The survey had just over 1,400 responses to a 58-page questionnaire, and we may glean some interesting things from it. A majority of 57% participants were out to their colleagues, which is slightly higher than the US workforce at 47%. That’s positive news. Interestingly, when there was better gender parity in an academic department, participants reported a higher degree of openness. So better EDI in your STEM workplace makes LGBTQI2S folks more open. When there was a higher degree of openness, participants reported a safer and more welcoming environment.

Changing the culture

There are a number of things we can do to support EDI. Here are a few thoughts.

An area that I think needs special attention is academic hiring, which has a lasting impact on departments owing to the long-term nature tenure. I think we need an articulated strategy to achieve gender parity in mathematics departments in the not so distant future. The process is incredibly important here as are the outcomes of greater diversity.

There must be greater attention to EDI in senior roles such as Mathematics Department Chairs. I did a stint as Department Chair and encourage my colleagues, especially my women colleagues, to do the same. We also need to see greater diversity in all levels of university administration and in the leadership in professional societies.

There should greater emphasis on EDI in endowed research chairs. Given the poor track record of universities nominating women for Canada Research Chairs, the Government of Canada introduced new measures for greater EDI in these positions. I also hope one day there will be endowed chairs in Mathematics specifically aimed at LGBTQI2S people. An Alan Turing Chair has a nice ring to it. The same holds for student scholarships both within and outside the university.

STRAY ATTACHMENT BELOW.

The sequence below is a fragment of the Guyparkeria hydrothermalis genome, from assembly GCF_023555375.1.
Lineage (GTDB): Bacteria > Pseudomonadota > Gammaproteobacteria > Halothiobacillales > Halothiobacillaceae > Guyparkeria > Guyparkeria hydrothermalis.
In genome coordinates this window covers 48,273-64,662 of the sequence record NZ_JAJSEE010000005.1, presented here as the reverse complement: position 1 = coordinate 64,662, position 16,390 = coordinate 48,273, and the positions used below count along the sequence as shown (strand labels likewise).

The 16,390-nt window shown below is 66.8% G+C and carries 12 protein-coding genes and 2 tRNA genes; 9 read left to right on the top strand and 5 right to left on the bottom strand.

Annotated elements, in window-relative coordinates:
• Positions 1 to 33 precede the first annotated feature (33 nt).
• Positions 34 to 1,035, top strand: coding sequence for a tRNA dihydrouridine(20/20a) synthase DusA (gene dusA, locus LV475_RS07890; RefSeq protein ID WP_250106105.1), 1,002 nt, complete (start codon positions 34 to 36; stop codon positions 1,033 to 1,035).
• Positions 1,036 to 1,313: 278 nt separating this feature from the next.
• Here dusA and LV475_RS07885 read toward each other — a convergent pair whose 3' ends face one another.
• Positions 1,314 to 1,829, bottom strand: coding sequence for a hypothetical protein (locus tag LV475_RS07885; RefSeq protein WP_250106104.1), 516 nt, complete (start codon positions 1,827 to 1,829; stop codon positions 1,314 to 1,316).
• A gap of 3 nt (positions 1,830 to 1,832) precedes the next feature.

Advice to LGBT students and colleagues

Know that you are not alone. There are many other students and professors who are LGBTQI2S, you just may not know or see them. Know that you are just as capable of progressing successfully in mathematics as your heterosexual or cisgendered counterparts.

Know that we need you. Mathematics is difficult subject regardless the context you are working in and we need as many minds as possible to advance the subject. A proof of the Riemann hypothesis is possibly sitting in some transgendered teens brain as I write this. What an incredible tragedy if their proof never comes to fruition.

Know that being different is cool. As you get older, your differences define you. It’s what will give you an edge when proving a theorem, shining in a lecture, or getting positively noticed when interviewing for a faculty position.

Image result for one green apple
Being like everyone else is highly overrated.

Forging paths

There are a very small set of groups devoted to queers in STEM. There is one group that I know of supporting LGBTQI2S folk in mathematics, Spectra. Other organizations focus more broadly in STEM, such as LGBT STEM, National Organization of Gay and Lesbian Scientists and Technical Professionals, and Out in Science, Technology, Engineering, and Mathematics.

Ryerson Science and the Canadian Science Policy Centre recently released the report: Equity, Diversity, and Inclusivity in Science, Technology, Engineering, and Mathematics: Forging Paths to Enhanced Innovation. I highly recommend people read this report, which describes concrete next steps in making EDI in mathematics a reality. Implementing the next steps described there would set us in a very positive direction.

We have a long way to go, but I am convinced that with collective effort, EDI in mathematics is achievable. We can and we must do this.

Anthony Bonato